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|Belmont/Charlotte, North Carolina
|City||Belmont, North Carolina|
|Branding||Fox 46 Charlotte (general)
Fox 46 News (news)
|Channels||Digital: 47 (UHF)
(to move to 25 (UHF))
Virtual: 46 (PSIP)
|Owner||Fox Television Stations
(Fox Television Stations, LLC)
|Founded||January 28, 1986|
|First air date||March 9, 1987|
|Call letters' meaning||Lack of J and Z in station callsigns in the market at launch |
Fox Sports Carolinas
|Former channel number(s)||Analog:
46 (UHF, 1987–2009)
|Former affiliations||Independent (1987–1995)
The CW (2006–2013)
|Transmitter power||1000 kW|
|Height||554 m (1,818 ft)|
|Public license information:||Profile
WJZY, virtual channel 46 (UHF digital channel 47), is a Fox owned-and-operated television station serving Charlotte, North Carolina, United States that is licensed to Belmont. The station is owned by the Fox Television Stations subsidiary of 21st Century Fox, as part of a duopoly with Rock Hill, South Carolina-licensed MyNetworkTV owned-and-operated station WMYT-TV (channel 55). The two stations share studio facilities located on Performance Road (along I-85) in unincorporated western Mecklenburg County (with a Charlotte mailing address); WJZY's transmitter is located in Dallas, North Carolina, along the Catawba River.
On cable, WJZY is carried in standard definition on Charter Spectrum channel 8, Comporium Communications channel 108 and AT&T U-verse channel 46, and in high definition on Spectrum digital channel 1206 (channel 708 on legacy Charter systems), Comporium channel 1108 and U-verse channel 1046.
The station first signed on the air on March 9, 1987, originally operating as an independent station. It was the first full-power station to sign on in the Charlotte area since WCTU-TV (channel 36, now WCNC-TV) launched in July 1967. It was originally owned by Metro-Crescent Communications, a locally based group that included then-Charlotte mayor Harvey Gantt and longtime Charlotte broadcasters Bob Hilker and Bill Rollins. The station was originally licensed with the callsign WMHU, but prior to the station's official debut, the calls were changed to WJZY in November 1986. According to Rollins, the change was made because no other Charlotte station had a "J" or "Z" in its call letters at the time.
The station spent most of the spring testing its transmitter by airing movies that were presented without commercial interruption. It began full-time operations that summer, running a format of cartoons, westerns, older movies and syndicated drama series. It also aired Baltimore Orioles baseball games. On the day it began full-time operations, WJZY displaced Washington, D.C.'s WDCA—which had been available in the Charlotte area as a regional superstation since cable television arrived in the market in the early 1970s—on area cable systems, taking WDCA's old location on cable channel 8. Less than a year later, the Capitol Broadcasting Company, owner of WRAL-TV in Raleigh, bought WJZY. At that time, classic sitcoms, and more recent off-network sitcoms and movies were added to channel 46's schedule.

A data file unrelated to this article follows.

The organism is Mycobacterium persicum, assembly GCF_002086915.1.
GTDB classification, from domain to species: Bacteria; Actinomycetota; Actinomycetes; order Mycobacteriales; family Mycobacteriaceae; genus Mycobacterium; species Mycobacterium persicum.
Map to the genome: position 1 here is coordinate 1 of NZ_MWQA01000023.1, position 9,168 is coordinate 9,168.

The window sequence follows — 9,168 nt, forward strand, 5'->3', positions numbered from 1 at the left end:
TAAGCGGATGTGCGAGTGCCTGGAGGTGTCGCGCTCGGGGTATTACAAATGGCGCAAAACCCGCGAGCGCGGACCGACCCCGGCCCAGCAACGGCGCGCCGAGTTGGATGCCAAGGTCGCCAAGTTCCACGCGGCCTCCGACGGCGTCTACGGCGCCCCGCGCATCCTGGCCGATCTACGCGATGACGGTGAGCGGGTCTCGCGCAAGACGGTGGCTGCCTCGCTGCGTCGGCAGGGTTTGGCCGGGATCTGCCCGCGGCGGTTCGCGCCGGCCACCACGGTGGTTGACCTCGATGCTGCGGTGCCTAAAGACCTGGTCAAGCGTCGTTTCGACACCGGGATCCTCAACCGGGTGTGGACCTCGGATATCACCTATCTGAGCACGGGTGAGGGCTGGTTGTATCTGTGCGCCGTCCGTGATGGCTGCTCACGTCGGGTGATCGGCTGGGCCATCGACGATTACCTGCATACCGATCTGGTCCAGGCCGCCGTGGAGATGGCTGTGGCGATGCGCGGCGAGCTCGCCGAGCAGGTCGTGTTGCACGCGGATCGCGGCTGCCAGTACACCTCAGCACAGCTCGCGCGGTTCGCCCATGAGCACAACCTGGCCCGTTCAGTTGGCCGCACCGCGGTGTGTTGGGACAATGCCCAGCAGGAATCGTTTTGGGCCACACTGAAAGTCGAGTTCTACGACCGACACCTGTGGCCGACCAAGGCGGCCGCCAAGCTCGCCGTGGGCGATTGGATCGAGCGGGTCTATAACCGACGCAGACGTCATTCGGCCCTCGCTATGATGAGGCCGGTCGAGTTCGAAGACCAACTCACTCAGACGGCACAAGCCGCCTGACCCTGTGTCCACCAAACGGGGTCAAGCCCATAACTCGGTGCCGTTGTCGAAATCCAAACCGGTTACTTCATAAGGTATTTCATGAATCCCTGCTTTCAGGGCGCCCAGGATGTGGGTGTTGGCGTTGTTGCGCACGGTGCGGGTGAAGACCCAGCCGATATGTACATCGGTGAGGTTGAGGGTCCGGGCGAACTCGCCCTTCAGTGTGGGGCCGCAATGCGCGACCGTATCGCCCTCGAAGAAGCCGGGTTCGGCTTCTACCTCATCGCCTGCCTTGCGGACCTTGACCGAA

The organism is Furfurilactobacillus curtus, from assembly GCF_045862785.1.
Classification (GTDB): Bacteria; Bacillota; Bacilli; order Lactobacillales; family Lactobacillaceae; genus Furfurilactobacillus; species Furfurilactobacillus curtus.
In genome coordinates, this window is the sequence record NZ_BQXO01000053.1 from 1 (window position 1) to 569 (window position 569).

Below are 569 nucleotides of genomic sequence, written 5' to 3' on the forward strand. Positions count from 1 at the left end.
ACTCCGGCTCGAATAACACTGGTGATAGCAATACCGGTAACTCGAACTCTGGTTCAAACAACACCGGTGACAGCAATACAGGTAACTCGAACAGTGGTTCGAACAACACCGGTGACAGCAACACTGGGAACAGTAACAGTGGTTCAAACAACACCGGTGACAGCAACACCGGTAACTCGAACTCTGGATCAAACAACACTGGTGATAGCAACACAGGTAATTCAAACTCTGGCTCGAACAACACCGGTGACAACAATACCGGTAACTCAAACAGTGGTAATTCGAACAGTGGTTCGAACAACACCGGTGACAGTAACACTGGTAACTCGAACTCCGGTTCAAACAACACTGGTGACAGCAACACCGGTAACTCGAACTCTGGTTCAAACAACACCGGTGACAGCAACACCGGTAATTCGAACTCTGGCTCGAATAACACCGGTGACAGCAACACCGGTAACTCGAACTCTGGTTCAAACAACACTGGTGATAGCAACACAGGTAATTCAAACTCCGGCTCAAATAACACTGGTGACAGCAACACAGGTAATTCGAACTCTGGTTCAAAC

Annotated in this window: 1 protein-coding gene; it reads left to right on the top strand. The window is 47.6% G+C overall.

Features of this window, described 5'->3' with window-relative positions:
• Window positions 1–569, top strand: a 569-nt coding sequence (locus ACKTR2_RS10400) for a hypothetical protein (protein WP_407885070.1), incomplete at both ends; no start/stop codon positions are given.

WJZY owned a large amount of syndicated programming, but did not have nearly enough time in its broadcast day to air all of it. A solution came with the sign-on of WFVT (channel 55, later WWWB and now WMYT-TV) in September 1994. Capitol Broadcasting entered into a local marketing agreement with WFVT's Indiana-based owner, Family 55. Under this LMA, WJZY bought WFVT's entire broadcast day, and placed much of this extra programming on WFVT.
The station became a charter affiliate of the United Paramount Network (UPN) when the network launched on January 16, 1995. WFVT joined The WB Television Network at the same time, creating one of the first UPN/WB partnerships in the country. For most of UPN's run, WJZY was one of the network's strongest affiliates. At one point, it was tied with UPN's Atlanta owned-and-operated station WUPA as the network's fifth highest-rated station.
Starting in the mid-1990s, the station added more talk and reality shows, and shifted away from incorporating classic sitcoms and movies on its schedule. In 2003, network-supplied children's programs were dropped from the station after UPN discontinued the network's Disney's One Too block (network children's shows eventually returned to WJZY when the station became a CW affiliate in 2006).
WJZY served as the over-the-air home of NBA's Charlotte Hornets from 1992 to 1998, during the height of the team's popularity. It shared flagship status from 1996 onward with sister station WFVT. When the Hornets returned as the Charlotte Bobcats in 2004, WJZY served as the team's over-the-air flagship until the telecasts moved to WMYT in 2006. WJZY also occasionally aired Atlantic Coast Conference football and basketball games that were not carried by CBS affiliate WBTV (channel 3). The station began transmitting its network programming in high definition with the launch of its digital signal in September 2002.